But advocates say such positive outcomes are rare. Judge Egan Walker, a district judge in Reno who handles child sex-trafficking cases says he fears the number of children who return to the sex industry is high. Their pimps, however twisted, are often their only source of emotional support, and victims, especially young girls, can be reluctant to say anything negative. They also don’t have the ability to process the trauma they’ve experienced, and behave aggressively toward judges who sometimes have very little training in how to handle such cases.
Most, like Sarah, are picked up for other offenses, and identified later as trafficking victims. The children in Walker’s courtroom are disproportionately children of color. Holland says slightly less than half of the women she works with are white, a few are Latino, and most are black. Most are not on-track to graduate from high school and have few job skills, which allows pimps to stay in control. “It’s awful to say and awful to talk about,” the judge says, “but these kids are renewable resources.” Pimps move victims from city to city to create a sense of delirium and dependence, and threaten to hurt friends and family members if victims try to leave.
So curbing trafficking is a difficult prospect, complicated by the fact that local casinos and hotels gain customers from the practice. “The casinos rely on it,” Sarah says. “You don’t get in trouble on the casino floor if you’re looking good doing it.” When it comes to child victims, Nevada stands out as one of the worst states. In 2014, 87 children were arrested for prostitution, according to federal data. Nearby Arizona, with a population more than twice as large as Nevada’s, arrested just six children for similar activities.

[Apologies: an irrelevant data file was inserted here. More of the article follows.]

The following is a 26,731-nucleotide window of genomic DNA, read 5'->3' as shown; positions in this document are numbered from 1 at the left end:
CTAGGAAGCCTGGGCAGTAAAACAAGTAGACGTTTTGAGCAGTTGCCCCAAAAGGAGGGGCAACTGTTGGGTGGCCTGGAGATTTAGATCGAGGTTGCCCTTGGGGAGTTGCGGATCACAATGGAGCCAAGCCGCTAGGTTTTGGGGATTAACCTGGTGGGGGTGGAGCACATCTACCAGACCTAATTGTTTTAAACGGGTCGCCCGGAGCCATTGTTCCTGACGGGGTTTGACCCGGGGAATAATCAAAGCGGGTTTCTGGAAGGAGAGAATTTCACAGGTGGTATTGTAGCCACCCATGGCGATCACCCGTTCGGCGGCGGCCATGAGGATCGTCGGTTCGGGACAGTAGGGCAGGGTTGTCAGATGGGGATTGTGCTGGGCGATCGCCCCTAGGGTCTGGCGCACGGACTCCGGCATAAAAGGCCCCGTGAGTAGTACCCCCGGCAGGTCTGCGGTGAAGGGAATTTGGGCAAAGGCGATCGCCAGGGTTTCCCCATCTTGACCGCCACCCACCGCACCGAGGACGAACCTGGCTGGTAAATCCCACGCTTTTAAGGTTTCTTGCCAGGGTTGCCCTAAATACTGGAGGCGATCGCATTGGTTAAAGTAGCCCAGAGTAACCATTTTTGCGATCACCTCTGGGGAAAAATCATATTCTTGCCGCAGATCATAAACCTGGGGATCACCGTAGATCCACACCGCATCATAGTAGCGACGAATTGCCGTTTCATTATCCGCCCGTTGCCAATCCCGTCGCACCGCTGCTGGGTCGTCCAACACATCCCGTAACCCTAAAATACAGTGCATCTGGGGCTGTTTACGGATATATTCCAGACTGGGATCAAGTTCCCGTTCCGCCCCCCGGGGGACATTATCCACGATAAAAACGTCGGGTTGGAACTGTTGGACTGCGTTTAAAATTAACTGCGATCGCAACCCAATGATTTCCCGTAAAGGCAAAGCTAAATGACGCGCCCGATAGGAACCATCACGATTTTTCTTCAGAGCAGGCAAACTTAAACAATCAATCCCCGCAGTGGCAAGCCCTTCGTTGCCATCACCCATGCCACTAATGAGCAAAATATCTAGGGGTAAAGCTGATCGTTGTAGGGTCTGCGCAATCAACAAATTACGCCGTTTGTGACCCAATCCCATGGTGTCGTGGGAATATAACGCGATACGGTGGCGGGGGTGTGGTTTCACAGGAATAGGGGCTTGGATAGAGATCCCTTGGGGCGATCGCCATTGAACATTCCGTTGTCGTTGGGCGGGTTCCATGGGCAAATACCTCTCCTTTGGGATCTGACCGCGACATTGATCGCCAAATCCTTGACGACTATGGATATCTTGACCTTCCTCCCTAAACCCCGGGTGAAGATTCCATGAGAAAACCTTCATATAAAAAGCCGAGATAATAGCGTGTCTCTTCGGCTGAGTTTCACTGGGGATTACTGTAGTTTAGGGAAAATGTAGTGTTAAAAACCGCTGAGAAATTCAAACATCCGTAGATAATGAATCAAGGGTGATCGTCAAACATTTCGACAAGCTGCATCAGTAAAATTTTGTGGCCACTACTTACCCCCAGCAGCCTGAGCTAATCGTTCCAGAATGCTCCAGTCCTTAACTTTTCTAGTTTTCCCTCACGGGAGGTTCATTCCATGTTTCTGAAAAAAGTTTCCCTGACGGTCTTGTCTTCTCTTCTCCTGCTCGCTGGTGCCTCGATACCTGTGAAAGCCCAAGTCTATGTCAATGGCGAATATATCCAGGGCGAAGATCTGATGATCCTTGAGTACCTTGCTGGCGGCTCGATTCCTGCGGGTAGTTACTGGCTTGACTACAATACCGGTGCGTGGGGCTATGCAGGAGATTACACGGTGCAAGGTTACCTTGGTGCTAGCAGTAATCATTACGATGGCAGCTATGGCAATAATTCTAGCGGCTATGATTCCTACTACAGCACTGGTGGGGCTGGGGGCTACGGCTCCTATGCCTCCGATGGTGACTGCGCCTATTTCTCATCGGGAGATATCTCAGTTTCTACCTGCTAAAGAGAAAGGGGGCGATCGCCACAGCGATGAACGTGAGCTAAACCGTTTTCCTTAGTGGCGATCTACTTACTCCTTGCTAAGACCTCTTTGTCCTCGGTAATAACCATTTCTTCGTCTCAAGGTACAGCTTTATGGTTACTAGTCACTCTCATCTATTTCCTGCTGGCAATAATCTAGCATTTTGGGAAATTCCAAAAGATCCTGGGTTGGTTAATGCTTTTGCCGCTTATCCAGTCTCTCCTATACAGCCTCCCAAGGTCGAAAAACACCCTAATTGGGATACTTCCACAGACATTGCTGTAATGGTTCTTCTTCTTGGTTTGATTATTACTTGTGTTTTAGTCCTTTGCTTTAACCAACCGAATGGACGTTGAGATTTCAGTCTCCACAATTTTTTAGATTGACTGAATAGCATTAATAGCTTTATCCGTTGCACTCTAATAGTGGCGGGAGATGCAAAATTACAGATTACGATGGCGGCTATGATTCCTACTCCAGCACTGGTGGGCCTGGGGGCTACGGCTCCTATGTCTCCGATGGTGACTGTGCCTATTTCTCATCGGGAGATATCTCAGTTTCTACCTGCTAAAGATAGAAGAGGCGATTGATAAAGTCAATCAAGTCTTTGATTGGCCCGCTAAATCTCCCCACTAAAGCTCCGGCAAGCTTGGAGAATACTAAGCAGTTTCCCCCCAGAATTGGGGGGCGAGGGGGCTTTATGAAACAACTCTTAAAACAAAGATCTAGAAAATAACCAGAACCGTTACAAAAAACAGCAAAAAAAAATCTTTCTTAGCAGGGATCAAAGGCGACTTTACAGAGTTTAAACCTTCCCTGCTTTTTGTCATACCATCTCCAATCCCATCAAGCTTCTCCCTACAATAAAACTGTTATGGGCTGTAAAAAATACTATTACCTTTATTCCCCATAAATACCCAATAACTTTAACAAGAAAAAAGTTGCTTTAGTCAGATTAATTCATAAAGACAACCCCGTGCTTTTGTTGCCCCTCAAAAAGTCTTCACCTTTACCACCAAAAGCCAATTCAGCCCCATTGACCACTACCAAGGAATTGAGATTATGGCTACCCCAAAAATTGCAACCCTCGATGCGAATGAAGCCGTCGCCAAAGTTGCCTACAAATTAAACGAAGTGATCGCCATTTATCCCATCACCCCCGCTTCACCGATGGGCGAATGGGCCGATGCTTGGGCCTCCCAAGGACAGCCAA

Yet a shift in public opinion on the issue appears to be taking place. Since 2000, the United States, which has historically criminalized prostitution, including when it involves children, has passed several laws aimed at helping victims and punishing traffickers. Nearly 40 states, including Nevada, passed anti-trafficking laws between 2013 and 2014, and more than 10 states, at the Department of Justice’s urging, have passed laws preventing minors from being prosecuted for selling sex. Yet more than half of states in America continue to allow child sex-trafficking victims to be charged for selling sex, and 300,000 American children are considered at risk of sexual exploitation. Even when victims are identified, getting them the help they need involves piecing together a patchwork of agencies that can involve the foster system, schools, and nonprofits. “Unless everyone works together, there are vulnerabilities the traffickers can exploit,” Ranasinghe says.
Some states have created specialized dockets, particularly for sex-trafficking cases involving children. Nevada approved a measure last year that allows district courts to toss out prostitution convictions where the defendants are also victims of trafficking. A judge in Kansas has started wearing casual clothes instead of robes to reduce fear among victims, while another in Florida relies on therapy dogs. But penalties for purchasing sex remain relatively small in many states, and pimps are retreating from public view behind apps and websites. Seriously reducing sex trafficking would require an unprecedented coordinated effort by dozens, perhaps hundreds, of entities that, right now, are often at odds with each other. Perhaps the most significant obstacle is the fact that there are no good numbers on where the problem exists in the first place.